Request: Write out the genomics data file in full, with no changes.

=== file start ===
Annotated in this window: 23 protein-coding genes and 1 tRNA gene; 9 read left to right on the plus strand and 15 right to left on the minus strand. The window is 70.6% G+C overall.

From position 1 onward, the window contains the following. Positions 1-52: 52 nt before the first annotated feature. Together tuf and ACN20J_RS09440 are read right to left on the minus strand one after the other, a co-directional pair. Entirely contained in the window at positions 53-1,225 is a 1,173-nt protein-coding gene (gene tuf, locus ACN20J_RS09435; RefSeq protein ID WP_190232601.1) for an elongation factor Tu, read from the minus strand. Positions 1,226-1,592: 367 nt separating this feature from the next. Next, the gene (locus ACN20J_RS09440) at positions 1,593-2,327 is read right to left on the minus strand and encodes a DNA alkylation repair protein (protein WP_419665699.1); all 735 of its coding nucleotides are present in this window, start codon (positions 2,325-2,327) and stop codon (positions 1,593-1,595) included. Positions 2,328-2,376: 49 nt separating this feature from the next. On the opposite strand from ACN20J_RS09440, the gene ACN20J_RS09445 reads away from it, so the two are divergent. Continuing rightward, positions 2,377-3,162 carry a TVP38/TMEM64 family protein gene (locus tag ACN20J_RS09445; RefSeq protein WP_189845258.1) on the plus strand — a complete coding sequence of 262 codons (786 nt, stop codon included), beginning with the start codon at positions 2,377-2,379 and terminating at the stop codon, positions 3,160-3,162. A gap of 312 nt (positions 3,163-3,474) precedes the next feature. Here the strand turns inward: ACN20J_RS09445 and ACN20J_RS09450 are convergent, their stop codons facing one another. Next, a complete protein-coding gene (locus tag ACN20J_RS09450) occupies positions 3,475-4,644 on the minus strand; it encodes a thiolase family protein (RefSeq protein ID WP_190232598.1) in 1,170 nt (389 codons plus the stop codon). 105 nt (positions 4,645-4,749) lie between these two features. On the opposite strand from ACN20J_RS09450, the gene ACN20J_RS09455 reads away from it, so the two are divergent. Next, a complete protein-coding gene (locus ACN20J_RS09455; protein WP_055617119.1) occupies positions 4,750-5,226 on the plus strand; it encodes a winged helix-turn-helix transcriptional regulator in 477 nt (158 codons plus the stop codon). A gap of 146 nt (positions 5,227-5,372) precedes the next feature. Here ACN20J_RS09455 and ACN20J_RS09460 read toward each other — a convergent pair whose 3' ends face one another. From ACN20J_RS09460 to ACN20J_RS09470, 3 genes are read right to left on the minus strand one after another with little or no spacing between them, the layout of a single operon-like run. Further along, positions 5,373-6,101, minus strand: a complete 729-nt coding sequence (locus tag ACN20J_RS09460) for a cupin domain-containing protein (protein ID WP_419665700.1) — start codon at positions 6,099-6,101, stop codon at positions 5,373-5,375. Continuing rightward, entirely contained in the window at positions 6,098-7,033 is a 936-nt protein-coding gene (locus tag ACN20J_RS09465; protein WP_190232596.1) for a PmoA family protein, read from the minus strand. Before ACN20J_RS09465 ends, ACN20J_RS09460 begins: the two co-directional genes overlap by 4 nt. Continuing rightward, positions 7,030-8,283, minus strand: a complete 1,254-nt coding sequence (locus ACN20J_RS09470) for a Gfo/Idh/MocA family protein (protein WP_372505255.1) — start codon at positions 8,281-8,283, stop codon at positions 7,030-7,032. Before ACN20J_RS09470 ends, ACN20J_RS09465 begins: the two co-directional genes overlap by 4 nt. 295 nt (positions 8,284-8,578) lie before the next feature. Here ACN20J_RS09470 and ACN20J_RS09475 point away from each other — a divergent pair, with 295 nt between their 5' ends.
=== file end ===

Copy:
Annotated in this window: 23 protein-coding genes and 1 tRNA gene; 9 read left to right on the plus strand and 15 right to left on the minus strand. The window is 70.6% G+C overall.

From position 1 onward, the window contains the following. Positions 1-52: 52 nt before the first annotated feature. Together tuf and ACN20J_RS09440 are read right to left on the minus strand one after the other, a co-directional pair. Entirely contained in the window at positions 53-1,225 is a 1,173-nt protein-coding gene (gene tuf, locus ACN20J_RS09435; RefSeq protein ID WP_190232601.1) for an elongation factor Tu, read from the minus strand. Positions 1,226-1,592: 367 nt separating this feature from the next. Next, the gene (locus ACN20J_RS09440) at positions 1,593-2,327 is read right to left on the minus strand and encodes a DNA alkylation repair protein (protein WP_419665699.1); all 735 of its coding nucleotides are present in this window, start codon (positions 2,325-2,327) and stop codon (positions 1,593-1,595) included. Positions 2,328-2,376: 49 nt separating this feature from the next. On the opposite strand from ACN20J_RS09440, the gene ACN20J_RS09445 reads away from it, so the two are divergent. Continuing rightward, positions 2,377-3,162 carry a TVP38/TMEM64 family protein gene (locus tag ACN20J_RS09445; RefSeq protein WP_189845258.1) on the plus strand — a complete coding sequence of 262 codons (786 nt, stop codon included), beginning with the start codon at positions 2,377-2,379 and terminating at the stop codon, positions 3,160-3,162. A gap of 312 nt (positions 3,163-3,474) precedes the next feature. Here the strand turns inward: ACN20J_RS09445 and ACN20J_RS09450 are convergent, their stop codons facing one another. Next, a complete protein-coding gene (locus tag ACN20J_RS09450) occupies positions 3,475-4,644 on the minus strand; it encodes a thiolase family protein (RefSeq protein ID WP_190232598.1) in 1,170 nt (389 codons plus the stop codon). 105 nt (positions 4,645-4,749) lie between these two features. On the opposite strand from ACN20J_RS09450, the gene ACN20J_RS09455 reads away from it, so the two are divergent. Next, a complete protein-coding gene (locus ACN20J_RS09455; protein WP_055617119.1) occupies positions 4,750-5,226 on the plus strand; it encodes a winged helix-turn-helix transcriptional regulator in 477 nt (158 codons plus the stop codon). A gap of 146 nt (positions 5,227-5,372) precedes the next feature. Here ACN20J_RS09455 and ACN20J_RS09460 read toward each other — a convergent pair whose 3' ends face one another. From ACN20J_RS09460 to ACN20J_RS09470, 3 genes are read right to left on the minus strand one after another with little or no spacing between them, the layout of a single operon-like run. Further along, positions 5,373-6,101, minus strand: a complete 729-nt coding sequence (locus tag ACN20J_RS09460) for a cupin domain-containing protein (protein ID WP_419665700.1) — start codon at positions 6,099-6,101, stop codon at positions 5,373-5,375. Continuing rightward, entirely contained in the window at positions 6,098-7,033 is a 936-nt protein-coding gene (locus tag ACN20J_RS09465; protein WP_190232596.1) for a PmoA family protein, read from the minus strand. Before ACN20J_RS09465 ends, ACN20J_RS09460 begins: the two co-directional genes overlap by 4 nt. Continuing rightward, positions 7,030-8,283, minus strand: a complete 1,254-nt coding sequence (locus ACN20J_RS09470) for a Gfo/Idh/MocA family protein (protein WP_372505255.1) — start codon at positions 8,281-8,283, stop codon at positions 7,030-7,032. Before ACN20J_RS09470 ends, ACN20J_RS09465 begins: the two co-directional genes overlap by 4 nt. 295 nt (positions 8,284-8,578) lie before the next feature. Here ACN20J_RS09470 and ACN20J_RS09475 point away from each other — a divergent pair, with 295 nt between their 5' ends.